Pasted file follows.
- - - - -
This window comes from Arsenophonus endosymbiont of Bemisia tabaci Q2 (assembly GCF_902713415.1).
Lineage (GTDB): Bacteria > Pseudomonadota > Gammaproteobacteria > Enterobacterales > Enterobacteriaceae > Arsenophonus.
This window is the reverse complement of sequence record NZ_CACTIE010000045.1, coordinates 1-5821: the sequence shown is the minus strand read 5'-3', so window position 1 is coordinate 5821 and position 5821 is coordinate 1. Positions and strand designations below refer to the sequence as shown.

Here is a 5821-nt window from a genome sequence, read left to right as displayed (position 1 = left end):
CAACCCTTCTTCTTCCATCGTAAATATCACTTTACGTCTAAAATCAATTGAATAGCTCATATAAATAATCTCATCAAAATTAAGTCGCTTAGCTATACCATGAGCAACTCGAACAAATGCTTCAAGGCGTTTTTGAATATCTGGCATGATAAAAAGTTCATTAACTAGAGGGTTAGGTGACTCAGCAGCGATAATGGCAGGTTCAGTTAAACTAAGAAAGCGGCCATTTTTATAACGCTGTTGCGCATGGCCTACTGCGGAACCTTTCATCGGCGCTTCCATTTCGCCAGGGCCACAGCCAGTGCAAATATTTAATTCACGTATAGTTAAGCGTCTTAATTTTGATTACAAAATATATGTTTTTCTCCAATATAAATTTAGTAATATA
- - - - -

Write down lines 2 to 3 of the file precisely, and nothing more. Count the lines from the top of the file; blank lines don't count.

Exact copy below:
Lineage (GTDB): Bacteria > Pseudomonadota > Gammaproteobacteria > Enterobacterales > Enterobacteriaceae > Arsenophonus.
This window is the reverse complement of sequence record NZ_CACTIE010000045.1, coordinates 1-5821: the sequence shown is the minus strand read 5'-3', so window position 1 is coordinate 5821 and position 5821 is coordinate 1. Positions and strand designations below refer to the sequence as shown.